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Discussion Starter · #1 · (Edited)
Hi all. I’ve been absent from this forum for a while but thought I’d post an update. Still have my ‘72 142E and have done a few changes over the last couple years. It started with a full iPD suspension with swaybars, poly bushings, Bilsteins and Lesjofors lowering springs in 2018. Then did a full performance engine rebuild in 2019 with pretty much the entire iPD catalog of parts, including street performance cam, lightened fly wheel, double valve springs, decked head, 0.30 overbore, 2” Simons sport exhaust and tubular header. Performance really improved and I’ve been doing lots of long-distance road rallies with car clubs, easily keeping pace with vintage Alfas, BMWs, Porsches, etc. Drove it like that until last fall and decided to do another cosmetic refresh over the winter. That included a full respray in the original Code 109 seafoam green. The original interior was completely green as well, and in terrific original condition, but decided to do full custom upholstery at the same time. I swapped out the carpet and door cards with new black parts and designed the seat upholstery to be custom yet period-appropriate. My inspiration was the iconic 242GT interior with the vertical red stripes - except I did it in matching green as the exterior and authentic VW GTI tartan plaid fabric. Really happy with the result.





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The interior work is well done; however, as someone who owned a 1979 242 GT with the orange stripe on the seats, that black / orange is not something that I would want to repeat. The black with tartan comes off nicely and the green stripe is much more subdued.

As an owner of a 1971 142 E with the all black leather interior, I predict that with the change to a pretty much black interior you are going to notice a significant change in interior temperature with the change from the light green. In the summer time on a sunny day, if the ambient is much above 20 C the interior of my 142 is pretty much an oven since I don't have AC. That makes the 142 a fall and spring ride when temperatures are much more civilized.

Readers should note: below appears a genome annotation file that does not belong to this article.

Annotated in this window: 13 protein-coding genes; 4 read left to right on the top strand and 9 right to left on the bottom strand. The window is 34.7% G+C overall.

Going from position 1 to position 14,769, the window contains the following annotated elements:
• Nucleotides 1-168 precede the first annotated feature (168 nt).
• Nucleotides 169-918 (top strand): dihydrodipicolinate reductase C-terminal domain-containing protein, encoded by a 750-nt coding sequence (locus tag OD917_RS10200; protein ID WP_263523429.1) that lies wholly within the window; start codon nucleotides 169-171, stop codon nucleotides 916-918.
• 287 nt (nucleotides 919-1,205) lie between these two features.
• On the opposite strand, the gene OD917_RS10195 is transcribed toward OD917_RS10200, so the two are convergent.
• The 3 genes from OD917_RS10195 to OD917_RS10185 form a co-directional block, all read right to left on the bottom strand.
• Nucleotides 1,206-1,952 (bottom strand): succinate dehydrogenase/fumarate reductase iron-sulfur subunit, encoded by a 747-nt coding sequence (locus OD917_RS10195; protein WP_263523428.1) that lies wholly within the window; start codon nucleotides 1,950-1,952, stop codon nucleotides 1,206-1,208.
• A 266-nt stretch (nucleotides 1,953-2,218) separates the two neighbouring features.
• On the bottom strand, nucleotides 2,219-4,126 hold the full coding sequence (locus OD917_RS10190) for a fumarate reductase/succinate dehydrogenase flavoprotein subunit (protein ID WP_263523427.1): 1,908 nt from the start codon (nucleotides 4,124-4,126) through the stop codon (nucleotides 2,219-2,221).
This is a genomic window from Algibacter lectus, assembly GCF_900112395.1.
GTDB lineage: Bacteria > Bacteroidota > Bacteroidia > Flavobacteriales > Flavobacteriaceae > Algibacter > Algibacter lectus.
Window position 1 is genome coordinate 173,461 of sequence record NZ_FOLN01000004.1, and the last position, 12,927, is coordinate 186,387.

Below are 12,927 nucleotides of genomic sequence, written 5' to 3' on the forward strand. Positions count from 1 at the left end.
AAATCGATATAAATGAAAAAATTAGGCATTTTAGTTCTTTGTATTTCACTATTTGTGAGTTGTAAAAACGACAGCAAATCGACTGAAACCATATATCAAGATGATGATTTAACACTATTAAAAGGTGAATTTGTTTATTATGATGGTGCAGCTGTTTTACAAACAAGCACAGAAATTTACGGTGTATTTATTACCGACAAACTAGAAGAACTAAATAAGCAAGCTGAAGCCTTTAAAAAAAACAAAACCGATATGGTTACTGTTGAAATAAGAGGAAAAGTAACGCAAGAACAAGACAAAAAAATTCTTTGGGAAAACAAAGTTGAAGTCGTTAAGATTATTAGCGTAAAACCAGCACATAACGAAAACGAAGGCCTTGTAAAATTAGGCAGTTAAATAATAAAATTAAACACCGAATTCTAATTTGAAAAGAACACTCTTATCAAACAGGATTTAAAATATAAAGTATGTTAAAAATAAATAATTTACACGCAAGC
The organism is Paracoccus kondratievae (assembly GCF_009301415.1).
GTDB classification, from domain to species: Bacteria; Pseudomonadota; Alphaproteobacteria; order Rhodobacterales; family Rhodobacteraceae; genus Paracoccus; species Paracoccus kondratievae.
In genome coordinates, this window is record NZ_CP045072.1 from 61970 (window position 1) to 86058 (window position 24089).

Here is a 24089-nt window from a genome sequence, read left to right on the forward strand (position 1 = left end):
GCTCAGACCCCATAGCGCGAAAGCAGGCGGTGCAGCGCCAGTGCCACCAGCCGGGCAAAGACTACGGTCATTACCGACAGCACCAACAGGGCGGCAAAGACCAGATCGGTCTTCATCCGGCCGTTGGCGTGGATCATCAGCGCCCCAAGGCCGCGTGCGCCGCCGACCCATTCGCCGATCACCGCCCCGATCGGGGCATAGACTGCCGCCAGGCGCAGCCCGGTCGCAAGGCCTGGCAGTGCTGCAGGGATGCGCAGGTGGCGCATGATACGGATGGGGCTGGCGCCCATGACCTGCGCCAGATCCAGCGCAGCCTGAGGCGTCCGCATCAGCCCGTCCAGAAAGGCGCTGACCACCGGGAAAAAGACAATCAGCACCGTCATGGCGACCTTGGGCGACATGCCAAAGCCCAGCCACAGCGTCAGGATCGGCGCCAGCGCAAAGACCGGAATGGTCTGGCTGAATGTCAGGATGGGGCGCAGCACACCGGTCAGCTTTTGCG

Is that the original trunk mat? My trunk mat had dried and hardened to the point that it cracked along the bend at the front where the trunk floor meets the well over the rear axle.

Out of curiosity, whose tubular header did you go with? If your original 4-2 cast iron exhaust manifold is still in good shape are you interested in selling it? I have been thinking about ditching my IPD header to go back to the OEM manifold. I ended up with the IPD header because my original manifold cracked and repro manifolds were not available when I did the work on my car. If you went for the IPD header, watch out for radiant heat from the front header tube leading to early failure of your alternator. Header wrap on the tube can help; but, a metal heat shield of some sort is a better solution.
 

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That is an incredible build, thanks for posting it. As much as I love the old cars, the older I get the more I like all the safety and creature comforts. I can absolutely relate to your build as I have done many pre-war Buicks, Olds and Pontiacs. My obsession( pre 59 VW Beetles too!)
 
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Discussion Starter · #7 ·
@142 Guy: It’s true that fabric breathes a lot better than vinyl, which is why I chose to go with the fabric inserts. I’ve been driving around in 80 to 90°F weather and I’m quite happy with the comfort level. Last year I was able to score an incredibly rare NOS, still in the box, air conditioning system for my car which is not yet installed. Maybe for a winter project… And yes, that trunk mat is original and in terrific condition. In that last photo, you can see that I had some extra fabric left over from the upholstery project and had a custom spare tire cover made. It really ties it all together. The exhaust header and system are a matched Simons kit. 4-1. Been on there for more than two years with some extremely hard driving and so far so good!


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You are probably more acclimated to 80 - 90F temperatures than I am. Finding a NOS AC system is nice. Are you going to fit a more modern (more efficient) Sanden compressor?
 

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Discussion Starter · #10 ·
@142 Guy: haven’t decided yet. It came with a pristine York compressor still in its original box but I recognize it’s far heavier and less efficient. Would be smart to upgrade that.


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